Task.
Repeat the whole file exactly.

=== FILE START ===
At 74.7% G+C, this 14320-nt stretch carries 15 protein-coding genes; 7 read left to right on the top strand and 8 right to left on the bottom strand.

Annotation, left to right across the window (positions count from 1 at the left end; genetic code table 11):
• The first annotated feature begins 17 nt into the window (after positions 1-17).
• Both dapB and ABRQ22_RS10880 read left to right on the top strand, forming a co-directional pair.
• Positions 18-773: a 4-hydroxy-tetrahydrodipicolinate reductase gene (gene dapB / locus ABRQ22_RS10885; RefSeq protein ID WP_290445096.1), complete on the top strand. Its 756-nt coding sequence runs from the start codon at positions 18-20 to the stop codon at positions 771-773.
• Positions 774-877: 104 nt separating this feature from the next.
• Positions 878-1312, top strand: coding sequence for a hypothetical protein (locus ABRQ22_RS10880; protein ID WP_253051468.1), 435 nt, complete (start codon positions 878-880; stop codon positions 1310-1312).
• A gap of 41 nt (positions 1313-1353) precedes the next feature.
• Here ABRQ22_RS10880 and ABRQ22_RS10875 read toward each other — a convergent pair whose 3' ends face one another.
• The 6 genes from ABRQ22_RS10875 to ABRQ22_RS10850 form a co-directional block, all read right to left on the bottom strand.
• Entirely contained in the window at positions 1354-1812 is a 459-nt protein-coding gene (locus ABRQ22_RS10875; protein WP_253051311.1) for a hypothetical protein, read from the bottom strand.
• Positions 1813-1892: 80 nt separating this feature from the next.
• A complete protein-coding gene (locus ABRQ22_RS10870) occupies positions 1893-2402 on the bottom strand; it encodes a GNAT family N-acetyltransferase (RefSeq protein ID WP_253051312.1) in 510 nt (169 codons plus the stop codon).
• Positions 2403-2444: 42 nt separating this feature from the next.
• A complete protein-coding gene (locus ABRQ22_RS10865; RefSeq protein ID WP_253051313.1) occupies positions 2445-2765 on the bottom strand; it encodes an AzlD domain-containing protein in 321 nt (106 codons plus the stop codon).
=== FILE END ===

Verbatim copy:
At 74.7% G+C, this 14320-nt stretch carries 15 protein-coding genes; 7 read left to right on the top strand and 8 right to left on the bottom strand.

Annotation, left to right across the window (positions count from 1 at the left end; genetic code table 11):
• The first annotated feature begins 17 nt into the window (after positions 1-17).
• Both dapB and ABRQ22_RS10880 read left to right on the top strand, forming a co-directional pair.
• Positions 18-773: a 4-hydroxy-tetrahydrodipicolinate reductase gene (gene dapB / locus ABRQ22_RS10885; RefSeq protein ID WP_290445096.1), complete on the top strand. Its 756-nt coding sequence runs from the start codon at positions 18-20 to the stop codon at positions 771-773.
• Positions 774-877: 104 nt separating this feature from the next.
• Positions 878-1312, top strand: coding sequence for a hypothetical protein (locus ABRQ22_RS10880; protein ID WP_253051468.1), 435 nt, complete (start codon positions 878-880; stop codon positions 1310-1312).
• A gap of 41 nt (positions 1313-1353) precedes the next feature.
• Here ABRQ22_RS10880 and ABRQ22_RS10875 read toward each other — a convergent pair whose 3' ends face one another.
• The 6 genes from ABRQ22_RS10875 to ABRQ22_RS10850 form a co-directional block, all read right to left on the bottom strand.
• Entirely contained in the window at positions 1354-1812 is a 459-nt protein-coding gene (locus ABRQ22_RS10875; protein WP_253051311.1) for a hypothetical protein, read from the bottom strand.
• Positions 1813-1892: 80 nt separating this feature from the next.
• A complete protein-coding gene (locus ABRQ22_RS10870) occupies positions 1893-2402 on the bottom strand; it encodes a GNAT family N-acetyltransferase (RefSeq protein ID WP_253051312.1) in 510 nt (169 codons plus the stop codon).
• Positions 2403-2444: 42 nt separating this feature from the next.
• A complete protein-coding gene (locus ABRQ22_RS10865; RefSeq protein ID WP_253051313.1) occupies positions 2445-2765 on the bottom strand; it encodes an AzlD domain-containing protein in 321 nt (106 codons plus the stop codon).